peteg's blog

Impulse

/noise/movies | Link

Yet another David Stratton Marvellous movie (#47). Over two sittings. Ex Ms Eastwood Sondra Locke directed; loads of details about her situation on her IMDB bio. She passed recently.

This is yet another exploration of the seamy side of life in Los Angeles. Lead actress Theresa Russell is gorgeous in classic go-getter 80s style. She's bait for the vice squad. Lead bloke, Jeff Fahey (looking much like William Petersen in To Live and Die in L.A. but a step closer to Michael Keaton), works for the D.A. and finds himself in need of her skills and so much more. Things go as you'd expect. The sexual politics is a bit suck-it-up-princess; there's not much empowerment but lots of harassment, some of which is welcome but most not. There's the suggestion that everything can be bought, but the window for closing the transaction might be narrow.

Its rating at IMDB is really low, but it's not that bad. Roger Ebert. Caryn James. I'm starting to think that Stratton would be happy watching daytime T.V.

Andrew McGahan: Last Drinks.

/noise/books | Link

Kindle. McGahan's third novel, and the third of his I've read. Apparently having exhausted his semi-autobiographical resources in his first two, he decided to give the all-Australian crime genre a go. Fellow Brisvegan John Birmingham wrote a boostery blurb (see also his own take), and a Ned Kelly was conferred.

Briefly this is a variation on the classic noirs. Taking, for instance, Sweet Smell of Success as a starting point, McGahan transplants the action from NYC to the epically corrupt pre-Inquiry Old Queensland of Joh and the epically cafe-d and bar-d Brisbane of now-ish, apparently amoral in a taking-the-fifth sort of way. He retains the focus on the social columnist as narrator and possible patsy. There's a femme fatale (not entirely a success, certainly not as much as Cynthia), the old mates, some graphic violence, and an excess of booze. So perhaps it's more Once Upon A Time In America with that love triangle, the unexpected marriage and the two-track, the good times going sour as they always do in stories like these. Similarly those guys only wanted to party all night. Or maybe there's too much Remains of the Day obliviousness; it's not funny, and too predictable.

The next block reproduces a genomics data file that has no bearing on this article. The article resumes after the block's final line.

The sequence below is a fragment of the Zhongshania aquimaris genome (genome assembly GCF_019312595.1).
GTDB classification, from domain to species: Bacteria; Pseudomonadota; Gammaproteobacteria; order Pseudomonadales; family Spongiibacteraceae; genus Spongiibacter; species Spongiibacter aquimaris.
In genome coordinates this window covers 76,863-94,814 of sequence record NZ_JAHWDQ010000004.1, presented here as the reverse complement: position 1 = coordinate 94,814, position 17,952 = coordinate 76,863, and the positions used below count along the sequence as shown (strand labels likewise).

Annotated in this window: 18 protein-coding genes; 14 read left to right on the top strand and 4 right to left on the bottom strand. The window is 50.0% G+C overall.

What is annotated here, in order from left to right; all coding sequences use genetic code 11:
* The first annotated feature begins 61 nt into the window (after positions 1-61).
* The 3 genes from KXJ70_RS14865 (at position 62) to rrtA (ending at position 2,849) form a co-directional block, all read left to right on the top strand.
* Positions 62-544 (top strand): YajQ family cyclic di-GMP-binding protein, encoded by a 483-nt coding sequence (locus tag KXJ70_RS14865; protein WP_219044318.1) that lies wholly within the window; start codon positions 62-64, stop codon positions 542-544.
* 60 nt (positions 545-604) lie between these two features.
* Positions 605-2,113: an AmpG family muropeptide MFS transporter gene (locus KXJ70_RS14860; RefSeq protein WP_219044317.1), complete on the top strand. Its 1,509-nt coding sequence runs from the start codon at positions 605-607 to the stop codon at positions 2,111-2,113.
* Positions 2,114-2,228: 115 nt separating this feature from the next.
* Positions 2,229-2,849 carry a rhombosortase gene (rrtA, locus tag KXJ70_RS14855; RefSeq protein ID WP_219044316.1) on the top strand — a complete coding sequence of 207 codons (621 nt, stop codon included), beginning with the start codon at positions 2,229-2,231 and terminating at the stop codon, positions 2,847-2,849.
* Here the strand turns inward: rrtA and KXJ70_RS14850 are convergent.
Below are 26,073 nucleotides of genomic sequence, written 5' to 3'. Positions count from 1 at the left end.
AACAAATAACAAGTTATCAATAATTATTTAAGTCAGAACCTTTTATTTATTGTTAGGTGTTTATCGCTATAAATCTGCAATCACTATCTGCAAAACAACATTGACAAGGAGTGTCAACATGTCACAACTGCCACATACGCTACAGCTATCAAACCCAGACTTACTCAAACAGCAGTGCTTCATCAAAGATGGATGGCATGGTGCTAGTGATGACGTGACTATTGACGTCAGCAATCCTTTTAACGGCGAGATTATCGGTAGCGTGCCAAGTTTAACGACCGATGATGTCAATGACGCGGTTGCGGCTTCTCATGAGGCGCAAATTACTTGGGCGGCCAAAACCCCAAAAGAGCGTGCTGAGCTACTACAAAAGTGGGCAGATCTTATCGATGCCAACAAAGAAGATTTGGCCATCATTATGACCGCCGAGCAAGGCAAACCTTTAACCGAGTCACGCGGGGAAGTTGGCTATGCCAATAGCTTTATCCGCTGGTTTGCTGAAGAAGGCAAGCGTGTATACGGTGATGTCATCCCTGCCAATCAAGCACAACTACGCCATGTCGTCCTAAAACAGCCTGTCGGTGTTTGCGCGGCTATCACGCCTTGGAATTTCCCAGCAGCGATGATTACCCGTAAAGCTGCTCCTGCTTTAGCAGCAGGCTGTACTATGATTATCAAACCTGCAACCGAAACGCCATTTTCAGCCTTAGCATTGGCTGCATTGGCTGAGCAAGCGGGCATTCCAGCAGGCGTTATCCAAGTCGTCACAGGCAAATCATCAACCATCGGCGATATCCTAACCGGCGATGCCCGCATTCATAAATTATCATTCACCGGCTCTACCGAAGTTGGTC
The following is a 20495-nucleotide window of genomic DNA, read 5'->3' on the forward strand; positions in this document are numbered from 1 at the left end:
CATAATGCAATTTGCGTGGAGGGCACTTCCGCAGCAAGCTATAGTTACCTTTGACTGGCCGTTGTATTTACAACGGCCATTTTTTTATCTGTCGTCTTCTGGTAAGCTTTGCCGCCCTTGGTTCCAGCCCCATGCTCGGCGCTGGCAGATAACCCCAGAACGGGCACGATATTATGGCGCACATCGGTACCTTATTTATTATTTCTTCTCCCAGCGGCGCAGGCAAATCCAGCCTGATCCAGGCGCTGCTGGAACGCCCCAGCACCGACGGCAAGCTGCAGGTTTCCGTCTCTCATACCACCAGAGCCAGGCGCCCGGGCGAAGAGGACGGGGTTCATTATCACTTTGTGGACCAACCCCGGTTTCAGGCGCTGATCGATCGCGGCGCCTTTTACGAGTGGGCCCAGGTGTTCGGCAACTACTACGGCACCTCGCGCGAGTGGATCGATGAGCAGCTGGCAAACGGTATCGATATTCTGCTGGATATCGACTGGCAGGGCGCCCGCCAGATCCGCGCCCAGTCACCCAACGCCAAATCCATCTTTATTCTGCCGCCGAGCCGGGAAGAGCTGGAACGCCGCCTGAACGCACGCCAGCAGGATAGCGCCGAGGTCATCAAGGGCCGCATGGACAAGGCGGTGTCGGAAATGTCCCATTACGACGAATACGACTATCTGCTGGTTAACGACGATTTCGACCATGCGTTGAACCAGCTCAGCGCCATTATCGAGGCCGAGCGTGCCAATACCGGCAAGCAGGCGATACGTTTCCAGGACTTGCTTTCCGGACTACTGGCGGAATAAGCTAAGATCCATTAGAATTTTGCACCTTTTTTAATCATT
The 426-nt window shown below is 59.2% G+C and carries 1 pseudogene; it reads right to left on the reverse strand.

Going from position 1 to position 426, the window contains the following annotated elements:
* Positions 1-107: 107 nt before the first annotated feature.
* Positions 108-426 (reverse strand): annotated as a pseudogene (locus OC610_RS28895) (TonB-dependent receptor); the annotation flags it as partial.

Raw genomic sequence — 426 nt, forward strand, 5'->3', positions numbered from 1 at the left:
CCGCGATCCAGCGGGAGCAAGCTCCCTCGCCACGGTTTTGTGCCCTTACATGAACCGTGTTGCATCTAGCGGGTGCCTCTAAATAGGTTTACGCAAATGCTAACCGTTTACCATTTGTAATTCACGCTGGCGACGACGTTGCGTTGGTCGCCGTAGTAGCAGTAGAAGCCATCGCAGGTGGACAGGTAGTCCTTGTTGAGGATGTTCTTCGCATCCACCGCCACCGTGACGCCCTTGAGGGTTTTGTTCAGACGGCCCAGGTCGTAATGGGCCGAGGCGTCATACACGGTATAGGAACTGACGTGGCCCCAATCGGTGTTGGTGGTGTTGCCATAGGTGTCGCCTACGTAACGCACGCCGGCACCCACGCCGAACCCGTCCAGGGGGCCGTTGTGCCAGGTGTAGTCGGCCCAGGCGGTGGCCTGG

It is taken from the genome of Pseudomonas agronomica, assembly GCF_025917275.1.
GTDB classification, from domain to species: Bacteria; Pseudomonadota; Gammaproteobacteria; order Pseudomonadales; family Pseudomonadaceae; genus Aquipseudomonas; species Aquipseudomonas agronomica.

So far McGahan has been structurally sound but very repetitious in the small, and across paragraphs, as if he is getting paid by the word. His excuse for the confessionals is that all players are Catholic. Marvin spilling the beans to George was particularly implausible. The South-East Queensland's electricity grid as a metaphor for politics was heavy-handed. Does going cold turkey in a motel room (at The Last Chance Motel of course) and an 11km mountain bushwalk owe anything to Trainspotting? Despite being essentially derivative, the core of this book is addiction and quite often McGahan nailed it.

Queensland is a rich seam and someone's got to have mined it more deeply than this. Joh's Wikipedia page is a ripping read. Chris Masters at the height of his powers (and thanks ABC for letting us download your archive). The cupidity! and so dumb. Bob Williams read this book so you don't have to.

/noise/beach/2018-2019 | Link

Lunch and a lazy paddle at Yarra Bay. There are still signs up everywhere warning about the possibility of a cruise ship dock being built there. Beaut day for the most part. Some thunderclouds blew threw mid-afternoon. Read some book on the grass nearby. Quite a few people on the beach. Clean, flat with a light offshore breeze.